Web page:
COPENHAGEN, Dec 17 (AFP) Dec 17, 2009
The African group of nations, backed by the European Union, tabled a plan at UN climate talks Wednesday for rich countries to help developing ones cope with global warming and green their economies.
Put forward by Ethiopian prime minister Meles Zenawi, who heads the group, the proposal calls for a three-year, 30 billion dollars "fast-start" fund starting in 2010.
This would progress to 50 billion dollars annually in 2015, and 100 billion within a decade.
The latter figure is well below the 400 billion dollars -- one percent of the GDP of rich countries -- called for by the G77 group of 130 developing nations.
But it matches the amount EU leaders have said developing countries would need each, potentially laying the ground for agreement on long-term funding.
"I know my proposal will disappoint those Africans who, from the point of view of justice, have asked for full compensation of the damage done to our development prospects," Meles told a ministerial meeting of the 194-nation UN Framework Convention on Climate Change (UNFCCC).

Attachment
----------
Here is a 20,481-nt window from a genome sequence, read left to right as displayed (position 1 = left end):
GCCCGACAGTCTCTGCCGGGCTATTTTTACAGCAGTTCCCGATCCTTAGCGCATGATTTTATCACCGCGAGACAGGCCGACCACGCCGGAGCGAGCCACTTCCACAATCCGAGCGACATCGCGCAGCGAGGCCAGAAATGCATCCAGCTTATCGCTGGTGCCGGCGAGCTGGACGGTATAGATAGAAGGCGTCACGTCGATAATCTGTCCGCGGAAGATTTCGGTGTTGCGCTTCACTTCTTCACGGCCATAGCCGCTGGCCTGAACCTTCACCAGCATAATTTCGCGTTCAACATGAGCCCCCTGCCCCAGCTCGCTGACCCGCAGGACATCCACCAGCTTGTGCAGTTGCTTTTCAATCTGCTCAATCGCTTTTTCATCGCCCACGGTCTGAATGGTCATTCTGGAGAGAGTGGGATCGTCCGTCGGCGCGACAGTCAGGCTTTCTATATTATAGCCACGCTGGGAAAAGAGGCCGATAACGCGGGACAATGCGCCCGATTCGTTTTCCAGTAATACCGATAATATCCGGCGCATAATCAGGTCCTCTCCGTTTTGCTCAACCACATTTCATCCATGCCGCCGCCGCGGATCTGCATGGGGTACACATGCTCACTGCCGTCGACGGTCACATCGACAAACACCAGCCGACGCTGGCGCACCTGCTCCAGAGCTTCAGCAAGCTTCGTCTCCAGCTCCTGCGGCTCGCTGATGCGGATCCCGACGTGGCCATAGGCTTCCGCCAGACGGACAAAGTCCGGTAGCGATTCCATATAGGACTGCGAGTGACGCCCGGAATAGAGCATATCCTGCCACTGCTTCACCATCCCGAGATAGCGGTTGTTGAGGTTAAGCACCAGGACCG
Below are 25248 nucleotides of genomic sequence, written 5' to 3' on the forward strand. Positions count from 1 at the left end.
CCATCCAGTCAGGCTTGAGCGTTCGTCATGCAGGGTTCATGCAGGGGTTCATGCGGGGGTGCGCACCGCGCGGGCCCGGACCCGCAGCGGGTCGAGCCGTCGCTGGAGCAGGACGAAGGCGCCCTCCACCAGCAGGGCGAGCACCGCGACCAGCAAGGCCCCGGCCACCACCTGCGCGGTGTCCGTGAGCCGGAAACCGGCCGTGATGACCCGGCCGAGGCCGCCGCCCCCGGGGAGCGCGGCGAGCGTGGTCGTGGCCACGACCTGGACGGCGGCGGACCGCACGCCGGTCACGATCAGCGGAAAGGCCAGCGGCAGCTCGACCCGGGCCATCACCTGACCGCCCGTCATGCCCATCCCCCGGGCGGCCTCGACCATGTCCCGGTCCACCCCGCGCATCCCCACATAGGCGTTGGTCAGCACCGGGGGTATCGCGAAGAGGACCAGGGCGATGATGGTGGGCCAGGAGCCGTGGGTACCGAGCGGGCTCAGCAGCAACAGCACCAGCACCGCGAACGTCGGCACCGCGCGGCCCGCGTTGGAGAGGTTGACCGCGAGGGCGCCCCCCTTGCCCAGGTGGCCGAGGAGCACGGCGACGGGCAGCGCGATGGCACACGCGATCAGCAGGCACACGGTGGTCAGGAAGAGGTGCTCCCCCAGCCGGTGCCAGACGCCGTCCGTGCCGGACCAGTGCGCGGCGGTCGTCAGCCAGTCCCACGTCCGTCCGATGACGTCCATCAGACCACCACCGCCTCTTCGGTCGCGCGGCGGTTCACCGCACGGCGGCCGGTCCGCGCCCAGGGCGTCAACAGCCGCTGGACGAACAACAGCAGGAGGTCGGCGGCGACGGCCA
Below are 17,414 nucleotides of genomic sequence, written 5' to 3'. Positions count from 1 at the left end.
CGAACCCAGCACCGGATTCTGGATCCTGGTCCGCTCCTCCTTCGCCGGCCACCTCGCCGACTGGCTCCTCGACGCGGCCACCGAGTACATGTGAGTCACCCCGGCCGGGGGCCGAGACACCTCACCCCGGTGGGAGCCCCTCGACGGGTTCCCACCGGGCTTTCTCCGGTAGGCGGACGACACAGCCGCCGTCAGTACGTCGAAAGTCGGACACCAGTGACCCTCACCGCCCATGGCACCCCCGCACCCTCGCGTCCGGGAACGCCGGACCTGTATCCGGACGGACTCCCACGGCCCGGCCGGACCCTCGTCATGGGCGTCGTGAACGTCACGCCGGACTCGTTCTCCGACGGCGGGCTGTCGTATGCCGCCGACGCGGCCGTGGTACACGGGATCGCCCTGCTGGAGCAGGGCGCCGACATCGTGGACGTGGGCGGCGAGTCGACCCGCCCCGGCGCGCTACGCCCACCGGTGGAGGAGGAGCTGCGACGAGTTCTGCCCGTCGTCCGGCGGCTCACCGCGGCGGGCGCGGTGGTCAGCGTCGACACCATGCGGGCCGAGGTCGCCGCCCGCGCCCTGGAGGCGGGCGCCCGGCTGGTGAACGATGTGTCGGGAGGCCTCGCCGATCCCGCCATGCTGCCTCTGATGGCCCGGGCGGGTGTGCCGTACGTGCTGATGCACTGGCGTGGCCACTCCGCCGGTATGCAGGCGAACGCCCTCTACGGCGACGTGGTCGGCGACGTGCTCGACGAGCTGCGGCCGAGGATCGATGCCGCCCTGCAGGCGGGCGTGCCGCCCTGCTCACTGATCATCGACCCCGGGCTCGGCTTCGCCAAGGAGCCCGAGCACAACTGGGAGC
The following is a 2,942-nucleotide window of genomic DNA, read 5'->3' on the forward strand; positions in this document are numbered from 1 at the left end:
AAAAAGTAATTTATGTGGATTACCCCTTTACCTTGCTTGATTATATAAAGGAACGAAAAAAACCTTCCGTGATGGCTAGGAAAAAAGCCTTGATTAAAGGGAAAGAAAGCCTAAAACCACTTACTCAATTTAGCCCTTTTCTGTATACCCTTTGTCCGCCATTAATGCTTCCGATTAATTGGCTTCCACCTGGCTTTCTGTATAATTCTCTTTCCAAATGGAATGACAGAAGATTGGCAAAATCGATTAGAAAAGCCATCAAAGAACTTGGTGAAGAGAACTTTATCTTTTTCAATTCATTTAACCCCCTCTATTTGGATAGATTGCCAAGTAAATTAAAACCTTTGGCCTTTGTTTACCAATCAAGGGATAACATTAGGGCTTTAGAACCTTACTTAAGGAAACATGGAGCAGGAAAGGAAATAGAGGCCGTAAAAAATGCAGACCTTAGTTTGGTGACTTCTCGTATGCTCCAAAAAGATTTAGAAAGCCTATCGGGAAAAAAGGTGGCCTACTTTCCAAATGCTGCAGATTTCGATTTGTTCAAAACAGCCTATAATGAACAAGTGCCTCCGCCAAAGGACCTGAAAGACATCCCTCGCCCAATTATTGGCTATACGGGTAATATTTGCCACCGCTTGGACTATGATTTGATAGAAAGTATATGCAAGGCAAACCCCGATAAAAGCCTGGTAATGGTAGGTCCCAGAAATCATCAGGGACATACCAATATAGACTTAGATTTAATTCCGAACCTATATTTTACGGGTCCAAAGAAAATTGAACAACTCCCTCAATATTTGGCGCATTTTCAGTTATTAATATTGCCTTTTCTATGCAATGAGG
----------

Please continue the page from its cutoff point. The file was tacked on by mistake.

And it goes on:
"Because we have more to lose than others, we have to be prepared to be flexible," he said.
How much money poor nations need to adapt to rising seas, droughts and floods, and to reduce their carbon emissions, is one of the most critical -- and up to now contentious -- issues blocking the troubled talks.
Separately on Wednesday, Japan said it would offer 1.75 trillion yen (19.5 billion dollars at current exchange rates) for the three-year fund, giving a boost to the Copenhagen process less than two days before some 120 world leaders convene in an attempt to seal a planet-saving deal.
Europe has previously said it would cough up 7.2 billion euros (10.6 billion dollars), while the United States has said only that it will pay a "fair share."
For the short-term financing, Meles suggested that a trust fund administered by donor and recipient nations manage the money, and that 40 percent be earmarked for Africa.
At least half the long-term fund should be allocated for adaptation in "vulnerable and poor countries and regions such as Africa and the small island states," he said.
The fund, he added, could be financed through "creative financing mechanisms" such as a carbon tax, the global auction of emission rights, or a tax on commercial air traffic and shipping.
Greenpeace welcomed the announcement, saying it "injected hope into the stalling Copenhagen negotiations."
"Support from the EU for this African proposal clearly increases pressure on US President Obama to recognise the need for long-term funding," said the green group's EU policy director Joris den Balnken.
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